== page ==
Thursday, February 3, 2000

John Saunders

p. A1.

Deputy police chief says he fears Bromell

Kerr worries about possible smear campaign

A deputy police chief has gone on television to suggest that Toronto's police union has threatened to spread damaging information about him if he does not leave the force.

Robert Kerr, once seen as a candidate for chief, has tangled repeatedly with the 7,000-member union and its president, Craig Bromell, a man he said he fears.

He complained of the threat in an interview taped last week, parts of which were shown last night on the CBC program the fifth estate.

The episode, devoted to controversies surrounding the union, offered no evidence to support his charge and no hint as to the nature of the damaging information.

By his own account, Mr. Kerr heard of the threat second- or third-hand.

He says on the tape: "A police officer came to me and indicated that there was a conversation overheard to the effect that if Kerr doesn't retire, or at least put his papers in by March, that they have information that they're going to make public.

(A partial interview transcript provided by the CBC indicates that he qualified the idea further, saying "again keeping in mind that this could have gone through a number of hands and got twisted," a clause that was not broadcast.)

Asked where such a threat might come from, he says: "My interpretation is that the police association executive has some dirt on me that they're going to use."

He does not elaborate, but he answers "Yes" when asked whether he fears Mr. Bromell.

"You're the deputy chief of the Toronto police, and you fear Constable Craig Bromell?" host Victor Malarek asks him. Seeming to struggle with his emotions, he again says "Yes."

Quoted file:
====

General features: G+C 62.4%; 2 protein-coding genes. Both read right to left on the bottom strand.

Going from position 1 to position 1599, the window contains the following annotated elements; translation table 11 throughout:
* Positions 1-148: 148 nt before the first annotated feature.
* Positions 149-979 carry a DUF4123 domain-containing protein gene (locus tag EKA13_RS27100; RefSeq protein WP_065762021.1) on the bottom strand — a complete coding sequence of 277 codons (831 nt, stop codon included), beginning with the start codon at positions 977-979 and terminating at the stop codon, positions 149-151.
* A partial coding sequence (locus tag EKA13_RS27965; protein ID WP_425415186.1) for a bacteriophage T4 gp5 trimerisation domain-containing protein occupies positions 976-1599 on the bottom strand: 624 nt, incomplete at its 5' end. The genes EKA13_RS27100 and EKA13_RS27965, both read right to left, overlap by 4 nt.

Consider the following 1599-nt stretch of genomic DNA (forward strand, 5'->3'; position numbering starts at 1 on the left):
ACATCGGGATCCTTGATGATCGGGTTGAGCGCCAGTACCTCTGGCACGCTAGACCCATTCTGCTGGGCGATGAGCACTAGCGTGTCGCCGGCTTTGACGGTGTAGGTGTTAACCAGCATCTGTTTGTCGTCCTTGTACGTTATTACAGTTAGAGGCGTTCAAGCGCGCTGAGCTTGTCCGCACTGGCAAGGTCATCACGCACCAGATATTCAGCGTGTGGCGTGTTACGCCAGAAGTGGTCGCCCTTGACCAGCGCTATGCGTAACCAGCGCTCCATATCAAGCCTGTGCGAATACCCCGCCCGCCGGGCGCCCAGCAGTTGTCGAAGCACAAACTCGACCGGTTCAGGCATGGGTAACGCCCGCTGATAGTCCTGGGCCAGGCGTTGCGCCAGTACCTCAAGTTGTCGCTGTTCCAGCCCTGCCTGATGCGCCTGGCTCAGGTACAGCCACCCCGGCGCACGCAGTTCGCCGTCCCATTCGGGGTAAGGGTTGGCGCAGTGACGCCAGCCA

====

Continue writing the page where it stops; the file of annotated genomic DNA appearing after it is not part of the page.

"What does that say to the public?" Mr. Malarek asks.

"It's all, it's all very frightening," Mr. Kerr says.

Mr. Kerr, who has about 35 years on the force, could not be reached last night. He did not indicate during the program whether he plans to retire.

Chief David Boothby, who beat him to the top job on the force in 1994, retires this month, to be replaced by Julian Fantino, now chief in York region, north of the city.

Mr. Bromell, seldom shy about using his union power, has denied published reports that he asked Mr. Fantino to get rid of Mr. Kerr before Mr. Fantino was confirmed as chief-to-be.

The bad blood between the union president and the deputy chief goes back at least to 1995, when Mr. Bromell was a union rep in 51 Division.

Two constables from the division had mistakenly stopped a car in which two black men were riding, ordered them out at gunpoint, handcuffed them and made them lie face down on the street. One turned out to be City-TV assignment editor.

Mr. Kerr, ignoring a police complaint bureau recommendation that no action be taken against the constables, ordered them charged under the Police Services Act.

The constables were eventually cleared but Mr. Kerr's decision sparked an unprecedented wildcat strike in which dozens of officers refused to go out on patrol for about eight hours. Although they lost about a day's pay, the action was seen as signalling a shift in the balance of power between the union and police commanders.

Toronto Police clippings… [Fiona Stewart]

Created: October 7, 2000
Last modified: October 7, 2000
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